While not legally required, it's important to prepare an employment agreement for the candidate when hiring in the Philippines. The agreement should be in Filipino and should outline the employee's duties, pay, benefits, and termination process.
The contract should be in both English and Filipino and cover:
1. Identifying parties
2. Start date (temporary contract duration)
3. Work location
4. Job description, position, duties
5. Salary, benefits
6. Working hours
8. Notice periods for termination
9. Probation, if applicable
10. Conduct rules, complaint procedures
11. Company policies
Unless specifically mentioned in the contract, employment is generally considered permanent in the Philippines.
This need not be overwhelming. Gloroots eliminate these barriers for you. With Gloroots' Employer of Record solution, hiring and managing employees in Philippines is a piece of cake.
Get an overview of what you need to know when hiring in the Philippines. Contact us.
In regular situations, it is generally expected that workers should not exceed an eight-hour workday, and shouldn’t exceed a total of 40 hours per week. In some industries that operate on a six-day work week, the maximum limit may extend to 48 hours.
Employers have a responsibility to provide their employees with a minimum of 60 minutes for a meal break. However, there is an option to shorten the daily breaks to 20 minutes by compensating employees with additional pay instead.
The Philippines observes 18 national holidays each year.
The minimum wage in the Philippines differs across regions, with rates ranging from PHP 282/day to 537/ day.
Maternity Leave and Paternity Leave
Female employees with at least one year of service are eligible for 105 calendar days of maternity leave. Single mothers receive 120 calendar days.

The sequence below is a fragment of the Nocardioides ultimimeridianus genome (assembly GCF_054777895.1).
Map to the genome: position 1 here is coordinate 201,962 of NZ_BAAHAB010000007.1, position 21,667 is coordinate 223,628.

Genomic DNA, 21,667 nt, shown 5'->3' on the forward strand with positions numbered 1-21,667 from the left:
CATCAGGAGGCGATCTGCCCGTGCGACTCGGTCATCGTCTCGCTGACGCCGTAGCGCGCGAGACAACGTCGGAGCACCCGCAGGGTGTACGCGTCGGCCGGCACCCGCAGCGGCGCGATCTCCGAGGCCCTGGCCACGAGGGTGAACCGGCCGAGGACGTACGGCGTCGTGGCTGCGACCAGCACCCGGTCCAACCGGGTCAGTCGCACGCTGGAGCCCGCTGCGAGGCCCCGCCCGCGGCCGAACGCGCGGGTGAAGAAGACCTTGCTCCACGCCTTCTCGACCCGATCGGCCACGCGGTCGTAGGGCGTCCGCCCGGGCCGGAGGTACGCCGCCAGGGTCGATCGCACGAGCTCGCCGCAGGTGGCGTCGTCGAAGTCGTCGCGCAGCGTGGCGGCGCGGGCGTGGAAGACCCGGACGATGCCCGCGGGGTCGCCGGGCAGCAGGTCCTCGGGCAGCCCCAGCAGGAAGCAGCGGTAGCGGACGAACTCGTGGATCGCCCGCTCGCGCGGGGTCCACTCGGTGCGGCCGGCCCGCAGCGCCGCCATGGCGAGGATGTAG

If the worker has contributed to the Social Security System for three months in their year before childbirth, employers pay 100% of average daily salary as daily maternity leave pay, up to PHP 70,000. The employer is reimbursed by the Social Security System.
Mothers can also take 30 additional days of unpaid maternity leave. Gloroots can guide you through maternity leave benefits and processes in a straightforward manner.
After fulfilling a year of service with the employer, employees have the right to receive five days of paid vacation time.
While there are no specific laws around paid sick leaves in the Philippines, many companies commonly have internal policies regarding sick leave. Depending on the industry, collective agreements may also include provisions for sick leave entitlements.
Other Taxes and Social Security contribution:
Terminating employment in the Philippines can occur due to either 'justified' or 'authorized' causes, as outlined by labor laws. 'Justified' causes include serious misconduct, neglect of duties, breach of trust, and more, while 'authorized' causes encompass business reasons like redundancy or health issues.
In cases of 'justified' causes, employees must receive written notices and a chance to be heard before termination. For 'authorized' causes, both the employee and the Department of Labor and Employment need to be notified 30 days in advance.
The BIR 2316 form, which reports withholding tax, is mandatory upon termination before final payment. Other documents like Quitclaim and resignation letters might also be required, based on specific company policies. It's essential to understand that termination during pregnancy or maternity leave is protected under the law. Trust Gloroots to guide you through these processes with expertise and clarity.
Employees and employers are generally required to give a one-month notice.
Termination for just causes does not necessitate severance pay. However, for authorized causes, employees are entitled to receive severance pay equivalent to one month's pay or one half month's pay for every year of service, whichever is greater.
Employees serve a probationary period of up to six months.